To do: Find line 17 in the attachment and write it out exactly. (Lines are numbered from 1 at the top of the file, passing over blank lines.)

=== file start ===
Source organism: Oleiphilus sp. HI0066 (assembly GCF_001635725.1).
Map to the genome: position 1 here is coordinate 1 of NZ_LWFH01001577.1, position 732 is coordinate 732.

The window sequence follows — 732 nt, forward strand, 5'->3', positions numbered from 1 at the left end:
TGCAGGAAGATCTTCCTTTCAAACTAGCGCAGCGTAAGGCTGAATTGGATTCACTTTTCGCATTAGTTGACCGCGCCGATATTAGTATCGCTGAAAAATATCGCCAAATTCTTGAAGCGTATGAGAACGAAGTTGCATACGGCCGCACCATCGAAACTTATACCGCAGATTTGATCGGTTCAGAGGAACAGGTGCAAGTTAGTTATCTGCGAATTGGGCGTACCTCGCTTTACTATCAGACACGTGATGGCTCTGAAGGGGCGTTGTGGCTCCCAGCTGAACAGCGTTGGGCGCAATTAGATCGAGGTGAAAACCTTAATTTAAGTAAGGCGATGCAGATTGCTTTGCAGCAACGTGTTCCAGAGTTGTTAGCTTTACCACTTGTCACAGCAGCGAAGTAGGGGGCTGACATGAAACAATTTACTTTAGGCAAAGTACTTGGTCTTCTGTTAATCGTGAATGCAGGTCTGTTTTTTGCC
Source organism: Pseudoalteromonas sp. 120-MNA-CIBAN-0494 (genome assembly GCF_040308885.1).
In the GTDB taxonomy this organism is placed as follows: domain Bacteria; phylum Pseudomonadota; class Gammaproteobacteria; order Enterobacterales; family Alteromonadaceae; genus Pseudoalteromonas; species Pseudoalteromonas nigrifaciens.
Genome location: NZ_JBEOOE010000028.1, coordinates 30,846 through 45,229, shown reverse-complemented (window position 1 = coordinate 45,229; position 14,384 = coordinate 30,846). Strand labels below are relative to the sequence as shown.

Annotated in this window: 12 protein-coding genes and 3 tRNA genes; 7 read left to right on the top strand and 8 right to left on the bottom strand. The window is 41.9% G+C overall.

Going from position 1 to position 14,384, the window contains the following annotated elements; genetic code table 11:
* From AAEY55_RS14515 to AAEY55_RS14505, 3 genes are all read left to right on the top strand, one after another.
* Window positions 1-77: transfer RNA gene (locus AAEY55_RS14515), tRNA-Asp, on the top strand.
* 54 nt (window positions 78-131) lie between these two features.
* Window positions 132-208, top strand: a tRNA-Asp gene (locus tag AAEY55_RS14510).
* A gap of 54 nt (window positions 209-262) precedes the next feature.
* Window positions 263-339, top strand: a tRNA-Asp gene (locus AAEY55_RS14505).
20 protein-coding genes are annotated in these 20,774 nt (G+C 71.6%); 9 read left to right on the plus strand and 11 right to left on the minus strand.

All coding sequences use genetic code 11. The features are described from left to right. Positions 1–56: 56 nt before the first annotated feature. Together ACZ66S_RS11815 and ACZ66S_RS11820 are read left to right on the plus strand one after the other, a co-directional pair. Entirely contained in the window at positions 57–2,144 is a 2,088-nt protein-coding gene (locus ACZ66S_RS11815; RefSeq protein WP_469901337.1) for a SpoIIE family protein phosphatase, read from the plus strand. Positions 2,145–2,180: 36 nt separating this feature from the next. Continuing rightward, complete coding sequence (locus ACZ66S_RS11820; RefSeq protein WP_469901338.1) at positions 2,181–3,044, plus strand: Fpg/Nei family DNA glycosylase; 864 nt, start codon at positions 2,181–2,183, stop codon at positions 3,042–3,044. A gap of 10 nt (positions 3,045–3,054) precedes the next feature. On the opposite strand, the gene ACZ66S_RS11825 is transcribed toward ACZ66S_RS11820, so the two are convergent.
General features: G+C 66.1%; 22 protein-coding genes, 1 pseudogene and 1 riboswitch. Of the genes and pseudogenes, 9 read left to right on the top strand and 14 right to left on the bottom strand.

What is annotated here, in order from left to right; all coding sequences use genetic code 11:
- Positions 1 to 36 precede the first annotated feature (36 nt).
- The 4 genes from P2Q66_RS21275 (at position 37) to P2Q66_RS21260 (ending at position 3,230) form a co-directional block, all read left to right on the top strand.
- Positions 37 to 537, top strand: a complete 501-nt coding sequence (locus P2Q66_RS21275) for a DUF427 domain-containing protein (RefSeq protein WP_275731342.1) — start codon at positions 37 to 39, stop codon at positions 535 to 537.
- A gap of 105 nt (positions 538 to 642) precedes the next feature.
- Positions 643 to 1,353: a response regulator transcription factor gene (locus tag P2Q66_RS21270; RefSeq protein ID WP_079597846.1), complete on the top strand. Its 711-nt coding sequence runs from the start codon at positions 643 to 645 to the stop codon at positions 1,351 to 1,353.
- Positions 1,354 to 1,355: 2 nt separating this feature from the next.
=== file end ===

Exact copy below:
All coding sequences use genetic code 11. The features are described from left to right. Positions 1–56: 56 nt before the first annotated feature. Together ACZ66S_RS11815 and ACZ66S_RS11820 are read left to right on the plus strand one after the other, a co-directional pair. Entirely contained in the window at positions 57–2,144 is a 2,088-nt protein-coding gene (locus ACZ66S_RS11815; RefSeq protein WP_469901337.1) for a SpoIIE family protein phosphatase, read from the plus strand. Positions 2,145–2,180: 36 nt separating this feature from the next. Continuing rightward, complete coding sequence (locus ACZ66S_RS11820; RefSeq protein WP_469901338.1) at positions 2,181–3,044, plus strand: Fpg/Nei family DNA glycosylase; 864 nt, start codon at positions 2,181–2,183, stop codon at positions 3,042–3,044. A gap of 10 nt (positions 3,045–3,054) precedes the next feature. On the opposite strand, the gene ACZ66S_RS11825 is transcribed toward ACZ66S_RS11820, so the two are convergent.